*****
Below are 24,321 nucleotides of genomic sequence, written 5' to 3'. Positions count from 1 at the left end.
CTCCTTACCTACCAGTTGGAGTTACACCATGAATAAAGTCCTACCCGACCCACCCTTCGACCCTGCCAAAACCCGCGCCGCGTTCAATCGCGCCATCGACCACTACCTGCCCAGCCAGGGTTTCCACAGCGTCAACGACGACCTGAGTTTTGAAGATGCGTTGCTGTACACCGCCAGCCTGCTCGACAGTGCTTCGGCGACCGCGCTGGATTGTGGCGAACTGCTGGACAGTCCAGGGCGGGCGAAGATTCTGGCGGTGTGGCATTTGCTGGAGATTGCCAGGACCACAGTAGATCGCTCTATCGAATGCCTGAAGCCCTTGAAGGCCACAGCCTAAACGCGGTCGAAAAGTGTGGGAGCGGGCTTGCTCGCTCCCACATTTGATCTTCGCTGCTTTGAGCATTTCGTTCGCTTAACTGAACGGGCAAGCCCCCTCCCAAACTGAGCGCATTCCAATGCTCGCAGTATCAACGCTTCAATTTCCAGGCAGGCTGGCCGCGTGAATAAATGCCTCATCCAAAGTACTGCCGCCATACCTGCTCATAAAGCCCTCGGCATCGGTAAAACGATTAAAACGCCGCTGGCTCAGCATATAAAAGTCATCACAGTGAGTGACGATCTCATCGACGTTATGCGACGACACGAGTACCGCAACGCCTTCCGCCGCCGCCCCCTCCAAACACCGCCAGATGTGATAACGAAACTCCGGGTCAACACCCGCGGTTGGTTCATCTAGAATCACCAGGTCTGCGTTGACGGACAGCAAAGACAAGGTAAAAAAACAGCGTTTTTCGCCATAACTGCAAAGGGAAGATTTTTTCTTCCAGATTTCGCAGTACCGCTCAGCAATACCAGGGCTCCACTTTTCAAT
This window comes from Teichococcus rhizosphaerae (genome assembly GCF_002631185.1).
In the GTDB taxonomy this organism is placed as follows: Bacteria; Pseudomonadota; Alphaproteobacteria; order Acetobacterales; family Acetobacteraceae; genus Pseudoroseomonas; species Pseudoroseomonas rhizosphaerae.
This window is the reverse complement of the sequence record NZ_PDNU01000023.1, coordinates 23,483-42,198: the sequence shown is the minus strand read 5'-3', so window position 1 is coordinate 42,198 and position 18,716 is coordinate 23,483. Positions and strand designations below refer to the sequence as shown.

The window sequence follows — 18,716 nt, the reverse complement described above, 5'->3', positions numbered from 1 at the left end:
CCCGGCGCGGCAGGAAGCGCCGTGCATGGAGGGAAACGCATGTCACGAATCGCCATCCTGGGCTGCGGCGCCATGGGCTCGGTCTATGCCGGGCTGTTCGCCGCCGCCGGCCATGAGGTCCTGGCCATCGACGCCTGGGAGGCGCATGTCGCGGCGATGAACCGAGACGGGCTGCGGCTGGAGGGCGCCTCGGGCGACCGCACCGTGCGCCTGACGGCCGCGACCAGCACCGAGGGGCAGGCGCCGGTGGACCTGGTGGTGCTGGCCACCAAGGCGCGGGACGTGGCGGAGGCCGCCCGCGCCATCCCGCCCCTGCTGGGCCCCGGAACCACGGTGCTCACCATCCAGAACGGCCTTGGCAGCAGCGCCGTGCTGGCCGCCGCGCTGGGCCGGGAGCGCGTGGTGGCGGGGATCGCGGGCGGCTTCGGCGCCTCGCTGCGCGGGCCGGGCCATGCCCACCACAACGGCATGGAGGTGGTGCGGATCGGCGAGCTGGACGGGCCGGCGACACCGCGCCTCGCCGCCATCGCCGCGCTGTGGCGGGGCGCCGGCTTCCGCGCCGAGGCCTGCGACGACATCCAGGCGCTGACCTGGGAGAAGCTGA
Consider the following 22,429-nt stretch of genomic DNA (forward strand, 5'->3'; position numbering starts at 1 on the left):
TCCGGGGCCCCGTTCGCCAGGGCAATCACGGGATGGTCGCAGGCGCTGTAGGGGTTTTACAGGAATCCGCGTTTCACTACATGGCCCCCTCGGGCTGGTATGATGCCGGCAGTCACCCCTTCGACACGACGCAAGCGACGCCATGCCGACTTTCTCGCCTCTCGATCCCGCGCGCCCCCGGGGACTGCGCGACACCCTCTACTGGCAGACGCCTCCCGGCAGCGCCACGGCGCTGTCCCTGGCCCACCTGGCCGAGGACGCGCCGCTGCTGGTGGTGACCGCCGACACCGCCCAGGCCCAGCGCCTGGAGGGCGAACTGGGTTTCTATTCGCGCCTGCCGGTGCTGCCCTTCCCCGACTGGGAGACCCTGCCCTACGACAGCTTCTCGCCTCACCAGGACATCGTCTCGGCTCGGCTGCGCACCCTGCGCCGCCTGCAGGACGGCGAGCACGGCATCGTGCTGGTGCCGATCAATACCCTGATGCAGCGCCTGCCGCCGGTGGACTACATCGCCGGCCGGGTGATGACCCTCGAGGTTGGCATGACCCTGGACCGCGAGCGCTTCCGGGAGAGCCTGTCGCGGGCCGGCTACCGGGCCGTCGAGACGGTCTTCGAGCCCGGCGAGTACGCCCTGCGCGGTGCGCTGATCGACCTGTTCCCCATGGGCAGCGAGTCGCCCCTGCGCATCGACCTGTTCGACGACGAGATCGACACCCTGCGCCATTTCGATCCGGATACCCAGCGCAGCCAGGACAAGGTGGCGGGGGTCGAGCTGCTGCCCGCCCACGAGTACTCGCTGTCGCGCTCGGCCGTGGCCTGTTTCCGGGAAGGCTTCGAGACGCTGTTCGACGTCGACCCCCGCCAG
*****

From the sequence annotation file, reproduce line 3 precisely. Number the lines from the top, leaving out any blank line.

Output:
This window comes from Teichococcus rhizosphaerae (genome assembly GCF_002631185.1).